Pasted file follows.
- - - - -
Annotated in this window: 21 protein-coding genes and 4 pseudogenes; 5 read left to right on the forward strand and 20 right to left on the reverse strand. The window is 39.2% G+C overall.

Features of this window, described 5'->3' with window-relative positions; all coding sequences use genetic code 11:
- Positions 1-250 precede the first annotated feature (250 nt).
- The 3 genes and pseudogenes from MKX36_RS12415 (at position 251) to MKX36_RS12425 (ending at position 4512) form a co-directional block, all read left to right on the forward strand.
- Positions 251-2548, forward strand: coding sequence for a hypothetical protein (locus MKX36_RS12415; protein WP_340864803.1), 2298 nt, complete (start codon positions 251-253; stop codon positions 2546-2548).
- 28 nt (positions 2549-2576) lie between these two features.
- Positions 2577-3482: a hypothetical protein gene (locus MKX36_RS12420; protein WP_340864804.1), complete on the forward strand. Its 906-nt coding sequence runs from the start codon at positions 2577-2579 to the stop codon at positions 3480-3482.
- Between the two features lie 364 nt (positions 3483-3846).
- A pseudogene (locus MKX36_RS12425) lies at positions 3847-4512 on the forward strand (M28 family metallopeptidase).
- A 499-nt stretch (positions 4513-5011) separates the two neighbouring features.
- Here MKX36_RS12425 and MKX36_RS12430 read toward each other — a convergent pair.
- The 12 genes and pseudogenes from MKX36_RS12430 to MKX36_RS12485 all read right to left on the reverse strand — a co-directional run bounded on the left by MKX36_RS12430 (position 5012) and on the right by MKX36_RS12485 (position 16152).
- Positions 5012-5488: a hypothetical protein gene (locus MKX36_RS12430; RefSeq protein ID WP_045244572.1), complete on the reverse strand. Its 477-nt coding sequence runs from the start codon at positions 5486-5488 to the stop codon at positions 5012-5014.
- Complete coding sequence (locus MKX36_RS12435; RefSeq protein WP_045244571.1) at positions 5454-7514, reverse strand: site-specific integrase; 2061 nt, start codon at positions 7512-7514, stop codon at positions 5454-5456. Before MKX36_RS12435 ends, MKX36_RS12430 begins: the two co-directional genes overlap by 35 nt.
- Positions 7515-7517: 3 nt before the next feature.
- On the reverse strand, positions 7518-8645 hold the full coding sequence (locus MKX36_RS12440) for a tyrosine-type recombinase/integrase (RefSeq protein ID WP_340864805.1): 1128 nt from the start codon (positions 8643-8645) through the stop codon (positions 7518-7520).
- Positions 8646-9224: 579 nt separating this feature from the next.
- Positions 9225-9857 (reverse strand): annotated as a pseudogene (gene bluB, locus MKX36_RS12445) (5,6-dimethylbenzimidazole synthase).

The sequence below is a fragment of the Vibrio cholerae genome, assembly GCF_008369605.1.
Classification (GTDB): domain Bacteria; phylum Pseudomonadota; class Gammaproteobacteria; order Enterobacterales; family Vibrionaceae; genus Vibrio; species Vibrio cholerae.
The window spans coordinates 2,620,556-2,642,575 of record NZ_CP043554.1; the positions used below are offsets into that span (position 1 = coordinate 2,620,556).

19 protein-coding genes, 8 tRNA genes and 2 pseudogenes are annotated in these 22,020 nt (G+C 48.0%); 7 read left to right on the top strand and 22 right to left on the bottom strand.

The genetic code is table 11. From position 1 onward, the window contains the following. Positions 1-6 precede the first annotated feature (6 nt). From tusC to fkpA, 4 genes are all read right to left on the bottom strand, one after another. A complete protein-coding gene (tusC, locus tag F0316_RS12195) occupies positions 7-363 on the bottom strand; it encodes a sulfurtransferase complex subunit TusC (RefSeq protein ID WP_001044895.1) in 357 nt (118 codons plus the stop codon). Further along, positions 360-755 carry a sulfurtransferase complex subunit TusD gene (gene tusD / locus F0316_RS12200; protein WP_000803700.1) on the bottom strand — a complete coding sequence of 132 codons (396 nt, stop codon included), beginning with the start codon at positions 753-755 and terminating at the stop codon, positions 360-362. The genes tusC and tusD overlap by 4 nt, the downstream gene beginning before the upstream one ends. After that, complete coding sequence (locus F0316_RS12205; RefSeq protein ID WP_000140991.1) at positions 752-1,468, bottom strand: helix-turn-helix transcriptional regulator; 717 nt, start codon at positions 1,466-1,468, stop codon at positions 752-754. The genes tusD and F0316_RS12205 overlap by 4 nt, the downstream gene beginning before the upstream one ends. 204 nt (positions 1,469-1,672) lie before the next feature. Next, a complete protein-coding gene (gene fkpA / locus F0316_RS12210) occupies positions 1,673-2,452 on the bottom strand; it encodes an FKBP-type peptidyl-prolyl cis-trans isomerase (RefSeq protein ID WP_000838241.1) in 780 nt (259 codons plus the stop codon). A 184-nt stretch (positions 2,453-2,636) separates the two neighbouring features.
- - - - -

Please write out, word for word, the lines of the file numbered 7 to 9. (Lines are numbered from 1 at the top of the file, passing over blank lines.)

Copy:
- Positions 2577-3482: a hypothetical protein gene (locus MKX36_RS12420; protein WP_340864804.1), complete on the forward strand. Its 906-nt coding sequence runs from the start codon at positions 2577-2579 to the stop codon at positions 3480-3482.
- Between the two features lie 364 nt (positions 3483-3846).
- A pseudogene (locus MKX36_RS12425) lies at positions 3847-4512 on the forward strand (M28 family metallopeptidase).